Intel is set to launch the Atom N550 dual core processor for netbooks and budget thin and light laptops soon. But while the dual core 1.5GHz chip should offer better overall performance than the single Core Atom chips used in most netbooks today, DigiTimes reports it will also cost $11 to $22 more than current Atom chips. And that could drive up the cost of netbooks enough to blur the lines between machines with Atom chips and those with low cost CULV processors.

So what’s Intel to do? If DigiTimes is correct, the company will kill off its budget Celeron line of Ultra Low Voltage processors. In other words, yes, dual core Atom powered netbooks will cost more than today’s netbooks — but they won’t be about the same price as a notebook with a CULV chipset because in a few months you probably won’t be able to find CULV-powered notebooks for $400 anymore.

Yay?

DigiTimes goes on to suggest that Acer and Asus are putting off developing new models with Atom N550 chips until mid-August. That will give the companies time to clear out some older entry-level models. We’ve already heard that both companies do plan to release netbooks with Atom N550 chips. But we haven’t seen official release dates for the Acer Aspire One D255 or Asus Eee PC 1015N.

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5 replies on “Dual core Intel Atom to replace Celeron chips in budget notebooks?”

  1. How do the CULVs stack against the dual core netbook atoms anyway? I’ve seen comparisons for the DC atom processor that was used in the Asus 1201N (think that’s right) and came away with the impression that in terms of core vs core (leaving aside graphics and everything else) the CULV was a better bet. Certainly my Acer 1410TZ compares very favourably with the second generation dual-core on my Vaio FE11H, and that laptop was seen as well-specced in its day. In other words, the 1410 is better than ANY other netbook I’ve tried to date, and I’ve had a few.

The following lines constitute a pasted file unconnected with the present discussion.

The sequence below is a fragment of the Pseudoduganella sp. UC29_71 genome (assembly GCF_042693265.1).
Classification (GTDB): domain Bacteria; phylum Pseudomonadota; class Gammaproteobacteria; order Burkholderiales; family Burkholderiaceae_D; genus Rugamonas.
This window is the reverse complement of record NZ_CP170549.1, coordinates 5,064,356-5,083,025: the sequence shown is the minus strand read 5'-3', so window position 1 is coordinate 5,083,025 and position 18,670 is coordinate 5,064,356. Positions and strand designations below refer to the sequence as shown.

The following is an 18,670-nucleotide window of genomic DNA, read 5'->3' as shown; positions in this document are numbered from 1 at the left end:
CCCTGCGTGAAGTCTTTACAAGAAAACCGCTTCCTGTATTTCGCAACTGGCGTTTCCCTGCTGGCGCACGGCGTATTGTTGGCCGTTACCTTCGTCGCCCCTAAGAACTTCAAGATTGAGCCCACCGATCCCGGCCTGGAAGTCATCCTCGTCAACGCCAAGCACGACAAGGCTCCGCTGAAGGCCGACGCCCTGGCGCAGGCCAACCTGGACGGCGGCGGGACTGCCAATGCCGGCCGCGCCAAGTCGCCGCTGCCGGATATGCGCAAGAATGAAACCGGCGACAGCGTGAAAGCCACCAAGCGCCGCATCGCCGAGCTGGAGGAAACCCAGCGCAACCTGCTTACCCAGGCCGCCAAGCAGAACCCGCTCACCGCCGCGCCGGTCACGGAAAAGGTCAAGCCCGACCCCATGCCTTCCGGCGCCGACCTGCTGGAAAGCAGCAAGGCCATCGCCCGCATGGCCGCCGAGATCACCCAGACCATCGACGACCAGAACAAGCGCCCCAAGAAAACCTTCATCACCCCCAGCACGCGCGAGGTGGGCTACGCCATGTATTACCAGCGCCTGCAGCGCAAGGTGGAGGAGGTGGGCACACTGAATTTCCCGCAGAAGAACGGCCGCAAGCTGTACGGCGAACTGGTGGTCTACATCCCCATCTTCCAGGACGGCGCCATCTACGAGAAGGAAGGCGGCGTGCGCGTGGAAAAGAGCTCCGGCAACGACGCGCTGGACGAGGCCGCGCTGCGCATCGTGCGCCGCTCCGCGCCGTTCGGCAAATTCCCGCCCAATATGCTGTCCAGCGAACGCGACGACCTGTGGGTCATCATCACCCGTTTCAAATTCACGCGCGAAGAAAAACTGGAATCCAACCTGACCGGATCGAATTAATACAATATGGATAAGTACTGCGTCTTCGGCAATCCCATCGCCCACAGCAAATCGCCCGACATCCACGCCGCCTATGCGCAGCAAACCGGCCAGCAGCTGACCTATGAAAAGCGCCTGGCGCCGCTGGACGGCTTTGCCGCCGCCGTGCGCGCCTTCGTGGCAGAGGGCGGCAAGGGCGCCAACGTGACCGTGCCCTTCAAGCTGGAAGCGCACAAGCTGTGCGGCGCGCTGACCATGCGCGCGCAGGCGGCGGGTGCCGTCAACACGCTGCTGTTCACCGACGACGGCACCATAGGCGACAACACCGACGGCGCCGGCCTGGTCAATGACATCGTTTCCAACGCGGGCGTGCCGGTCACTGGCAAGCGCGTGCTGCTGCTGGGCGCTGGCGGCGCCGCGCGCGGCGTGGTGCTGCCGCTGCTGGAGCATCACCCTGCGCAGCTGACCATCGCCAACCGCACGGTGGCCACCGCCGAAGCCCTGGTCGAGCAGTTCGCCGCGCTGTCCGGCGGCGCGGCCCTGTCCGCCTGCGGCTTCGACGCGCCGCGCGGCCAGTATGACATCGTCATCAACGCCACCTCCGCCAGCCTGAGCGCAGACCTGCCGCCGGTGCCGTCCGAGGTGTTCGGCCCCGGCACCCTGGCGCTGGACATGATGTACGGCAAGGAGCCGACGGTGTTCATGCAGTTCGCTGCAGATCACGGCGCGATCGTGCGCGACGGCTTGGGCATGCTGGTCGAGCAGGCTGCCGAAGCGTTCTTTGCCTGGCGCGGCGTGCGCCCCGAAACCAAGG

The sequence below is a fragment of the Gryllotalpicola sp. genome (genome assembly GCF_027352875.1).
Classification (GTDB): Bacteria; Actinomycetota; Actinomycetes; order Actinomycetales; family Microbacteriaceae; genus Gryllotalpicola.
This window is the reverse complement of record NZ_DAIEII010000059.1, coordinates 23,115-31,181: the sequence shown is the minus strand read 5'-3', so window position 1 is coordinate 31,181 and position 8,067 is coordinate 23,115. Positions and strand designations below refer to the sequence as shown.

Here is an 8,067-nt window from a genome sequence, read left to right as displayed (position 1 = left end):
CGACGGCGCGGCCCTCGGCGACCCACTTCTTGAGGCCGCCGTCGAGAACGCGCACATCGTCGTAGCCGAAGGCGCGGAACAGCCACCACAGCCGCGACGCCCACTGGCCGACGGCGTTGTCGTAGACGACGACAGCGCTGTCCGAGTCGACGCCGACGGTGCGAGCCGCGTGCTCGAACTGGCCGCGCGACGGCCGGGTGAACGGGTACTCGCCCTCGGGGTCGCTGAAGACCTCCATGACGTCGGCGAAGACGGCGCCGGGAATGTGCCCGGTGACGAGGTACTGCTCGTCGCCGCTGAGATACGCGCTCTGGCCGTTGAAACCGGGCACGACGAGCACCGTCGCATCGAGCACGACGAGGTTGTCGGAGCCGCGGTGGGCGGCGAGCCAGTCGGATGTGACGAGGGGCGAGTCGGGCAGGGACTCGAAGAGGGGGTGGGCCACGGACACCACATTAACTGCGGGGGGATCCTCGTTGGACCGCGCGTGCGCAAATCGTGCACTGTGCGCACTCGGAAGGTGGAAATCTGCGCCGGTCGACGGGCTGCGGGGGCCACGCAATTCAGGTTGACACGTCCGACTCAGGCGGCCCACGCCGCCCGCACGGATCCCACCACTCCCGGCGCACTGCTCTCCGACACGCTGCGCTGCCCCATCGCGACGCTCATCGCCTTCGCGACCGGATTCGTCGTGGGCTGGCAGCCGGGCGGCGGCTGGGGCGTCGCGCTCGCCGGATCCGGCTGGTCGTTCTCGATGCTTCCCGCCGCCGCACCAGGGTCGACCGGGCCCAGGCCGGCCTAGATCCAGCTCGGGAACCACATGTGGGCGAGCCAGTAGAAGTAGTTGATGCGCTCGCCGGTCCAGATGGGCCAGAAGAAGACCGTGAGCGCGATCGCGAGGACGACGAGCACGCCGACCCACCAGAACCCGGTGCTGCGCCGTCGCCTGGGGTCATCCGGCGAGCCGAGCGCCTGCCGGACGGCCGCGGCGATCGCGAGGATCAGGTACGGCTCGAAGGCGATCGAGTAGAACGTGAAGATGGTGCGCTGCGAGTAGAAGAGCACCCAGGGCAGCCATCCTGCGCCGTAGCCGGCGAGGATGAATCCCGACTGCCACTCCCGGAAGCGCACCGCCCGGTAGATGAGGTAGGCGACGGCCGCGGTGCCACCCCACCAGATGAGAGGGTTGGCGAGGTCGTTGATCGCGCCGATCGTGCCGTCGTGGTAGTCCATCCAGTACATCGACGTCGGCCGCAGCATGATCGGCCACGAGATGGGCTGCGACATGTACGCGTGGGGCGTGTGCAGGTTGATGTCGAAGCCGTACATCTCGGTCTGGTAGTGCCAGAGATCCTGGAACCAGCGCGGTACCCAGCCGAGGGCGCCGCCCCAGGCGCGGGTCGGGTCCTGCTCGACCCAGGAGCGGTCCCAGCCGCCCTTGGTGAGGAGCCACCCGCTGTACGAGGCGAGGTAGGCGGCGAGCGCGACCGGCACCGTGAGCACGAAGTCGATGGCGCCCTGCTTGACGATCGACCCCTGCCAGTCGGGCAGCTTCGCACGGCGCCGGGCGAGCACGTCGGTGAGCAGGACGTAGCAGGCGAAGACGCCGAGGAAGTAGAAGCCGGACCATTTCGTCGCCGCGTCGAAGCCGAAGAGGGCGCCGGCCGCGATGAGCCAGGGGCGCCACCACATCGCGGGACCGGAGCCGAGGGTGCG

2. Yeah, agree, i hope they are just phasing out single core celerons in favor of dual core atoms and not entire dual core celeron family.
    I wonder how good with these atoms run against single core celerons?

  3. I think you mean Dual core not Daul core.

    And it would be a shame if they’re replacing the dual core Celerons with dual core atoms. Looks like Intel is able to mark up prices as they please since they have no competition. Selling lower performance processors for a higher price.

    I’m on a dual core Celeron CULV (the SU2300) right now and they’ve always made the laptops they come in a great bang for the buck.

    1. Maybe I meant duel… yeah, my spellchecker doesn’t do a great job with headlines. I’ve updated it. 🙂

      I’ve learned to take a lot of these DigiTimes reports with a grain of salt. I wonder if maybe Intel is just phasing out the single core Celeron chips like the 743 and SU3500. It seems like it’s about time to let those go anyway, since there are new generations of chips available. At the same time, I suspect that all of last year’s CULV chips including the Celeron SU2300, Pentium SU4100 and Core 2 Duo SU7300 may be on their way out soon now that there are Core i3 and Core i5-based CULV chips.

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